With these 10 questions we are introducing to you Francesco Saverio Mazzoli – Tsunami RT team coordinator. Enjoy!
1. What's a team coordinator? Can you describe your work... at least in 2 hours?
F.M.: This kind of job combines technical and sporting duties. I take care of the series regulations to be compliant during all checks and scrutineering. I look after the preparation of the cars in the workshop before and after the event. I take care of the tires, as in Porsche Cup we use marked tires and we must be very careful about the bar codes. I keep myself updated with the technical bulletins in order to understand what needs to be changed/updated in the cars. When we move to the race track, I look after the administrative checks with the drivers, the general preparation of the cars, all the timing, the movements of the team according to the schedule and I organize the people, so eveybody can be in the right place at the right time and we don't lose time. Well, that's it...
2. Are there more difficult and easier races from your point of view?
F.M.: The format is quite similar every time. But the main difference is the language issues that occur in France. Here in Italy it's easy to exchange information with the organizers, the race control, the marshals and all the people involved in the event. In France it's a little bit problematic to be in touch with everybody. But you see, in Tsunami we come from 6 different countries and clear communication is always the priority for us – to share information in the right way and not to lose anything on the way. So we all got used to deal with it at every race.
3. A traditional question – what was your start in motorsport?
F.M.: I started from rally – I have worked for RalliArt Italy, then I moved to a private team but continued to organize private tests, for example, for Abarth. I spent 3 years following the official rally program with Skoda and Andreas Mikkelsen. And then Stelios Fakalis invited me to do some job here, with Tsunami.
It was such a curious experience to discover a new world – circuit, paddock... On rally you usually are in the middle of nowhere with your face covered with mud. And here we have a lot of facilities like toilets, restaurant, tarmac – well, it's total luxury!
4. What has changed in the team since you've started working here?
F.M.: When I arrived here I found a big power in the team and we are constantly improving our way of operating to be an highly professional team. We have changed the way we manage the supply of spare parts, the preparation of the cars, we have modified a little bit the work in the workshop. Changes step by step are improving us, and small details are very important. The most difficult thing is following many things at the same time. But there is a good balance of people working in the team and the task we have to manage. I'm so I'm happy about the situation now.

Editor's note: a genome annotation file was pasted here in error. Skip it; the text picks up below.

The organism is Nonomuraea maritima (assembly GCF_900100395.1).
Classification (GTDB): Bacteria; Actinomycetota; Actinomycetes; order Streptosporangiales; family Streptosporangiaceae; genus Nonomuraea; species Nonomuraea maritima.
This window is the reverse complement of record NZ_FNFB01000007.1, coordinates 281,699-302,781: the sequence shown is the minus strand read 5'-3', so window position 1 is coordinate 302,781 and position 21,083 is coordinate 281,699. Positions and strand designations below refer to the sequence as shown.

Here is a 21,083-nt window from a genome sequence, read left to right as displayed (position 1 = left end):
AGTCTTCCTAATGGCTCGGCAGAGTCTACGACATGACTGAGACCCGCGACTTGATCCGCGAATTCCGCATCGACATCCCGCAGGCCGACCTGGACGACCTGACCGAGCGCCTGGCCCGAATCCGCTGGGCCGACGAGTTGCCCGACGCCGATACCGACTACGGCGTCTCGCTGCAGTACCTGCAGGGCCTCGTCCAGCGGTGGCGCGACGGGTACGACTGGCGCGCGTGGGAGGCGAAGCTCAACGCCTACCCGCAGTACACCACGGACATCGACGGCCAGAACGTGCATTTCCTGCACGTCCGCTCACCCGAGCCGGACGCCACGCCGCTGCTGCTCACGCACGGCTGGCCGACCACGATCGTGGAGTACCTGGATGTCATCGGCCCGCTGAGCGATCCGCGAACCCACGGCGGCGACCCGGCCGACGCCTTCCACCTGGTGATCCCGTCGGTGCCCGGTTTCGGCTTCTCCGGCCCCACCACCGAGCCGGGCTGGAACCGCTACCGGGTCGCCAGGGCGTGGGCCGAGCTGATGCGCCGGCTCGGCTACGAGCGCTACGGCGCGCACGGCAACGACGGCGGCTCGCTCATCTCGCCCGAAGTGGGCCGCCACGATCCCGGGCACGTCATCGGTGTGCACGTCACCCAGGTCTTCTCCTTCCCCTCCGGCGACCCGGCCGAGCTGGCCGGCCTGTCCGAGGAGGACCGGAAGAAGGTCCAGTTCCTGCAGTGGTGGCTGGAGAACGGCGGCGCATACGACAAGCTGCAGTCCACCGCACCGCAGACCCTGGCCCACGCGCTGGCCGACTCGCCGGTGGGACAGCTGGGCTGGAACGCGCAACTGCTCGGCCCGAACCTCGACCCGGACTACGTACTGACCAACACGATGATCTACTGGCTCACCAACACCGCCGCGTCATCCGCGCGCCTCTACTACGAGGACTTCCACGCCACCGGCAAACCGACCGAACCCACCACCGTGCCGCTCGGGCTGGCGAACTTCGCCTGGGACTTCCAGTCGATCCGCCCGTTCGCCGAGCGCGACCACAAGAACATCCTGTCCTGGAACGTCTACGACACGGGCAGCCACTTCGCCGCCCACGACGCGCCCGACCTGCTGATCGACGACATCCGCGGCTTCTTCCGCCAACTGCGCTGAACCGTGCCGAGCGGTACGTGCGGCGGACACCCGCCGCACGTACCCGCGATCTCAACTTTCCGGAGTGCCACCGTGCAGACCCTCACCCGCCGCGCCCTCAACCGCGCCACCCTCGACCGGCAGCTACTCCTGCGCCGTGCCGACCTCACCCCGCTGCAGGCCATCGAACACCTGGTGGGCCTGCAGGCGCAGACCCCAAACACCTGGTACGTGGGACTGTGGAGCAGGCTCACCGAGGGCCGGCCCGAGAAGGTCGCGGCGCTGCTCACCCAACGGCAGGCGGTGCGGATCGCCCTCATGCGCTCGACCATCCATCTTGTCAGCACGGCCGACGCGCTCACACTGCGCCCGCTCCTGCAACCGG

5. What's the busiest time for a team coordinator during the racing weekend?
F.M.: When we arrive at the race track and have to arrange everything. At the same time we have to collect everything for the car preparation, to collect all the documents and papers for the free practice, check the payment and the licenses of the drivers with the administrative office of the race track. And at the same time preparation of the cars for the technical scrutineering is starting, so the first hours are very tense – when we arrive and start to set everything from zero.
6. How do you feel about a woman boss?
F.M.: You see, Irina knows motorsport very well; she understands why we are here, what we have to do, all our targets and she can discuss problems and find the solutions. She's the part of the team, not only an owner. Sometimes one could just say: "okay guys, that's your problem" and leave, but she stays and joins us in solving a problem. And she helps the team to grow up. Sometimes I don't agree with her, when my opinion is different, but she's ready to discuss and look for a correct solution.
7. What is special for you in Tsunami RT?
F.M.: The team consists of the people of various nationalities. I feel that this situation helps the team to get more information – we can have a lot of contacts around the world. We can collect different information from various points of view and that gives a good balance.
8. If you were given 1 hour when you could take place of anybody in the team – what position would you choose?
F.M.: My position is what I like to do. I'm in the middle between the mechanics, managers and drivers. I like my job.
9. Okay, and what position you would never try? Maybe a spectator's one?
F.M.: I've seen many rallies as a spectator. It's a big experience because sometimes you lose the connection with the situation OUTSIDE the team because you are too busy IN the team. So you have no time to walk around the race track, to move somewhere, to see other categories racing, to watch where they brake in the corners... So being a spectator can be a good solution to see the story from the outside, find good ideas and use them in your job to let the team improve.
10. What can happen to make you want to throw everything and run away?
F.M.: When we do everything perfect and something out of control happens – maybe during the race. The situation falls instantly from 100% to 0 and you can do nothing, you can just follow the car on the monitor and accept this fact. Something can destroy all your perfect job in a moment but you must say: "Okay, next time we'll try again".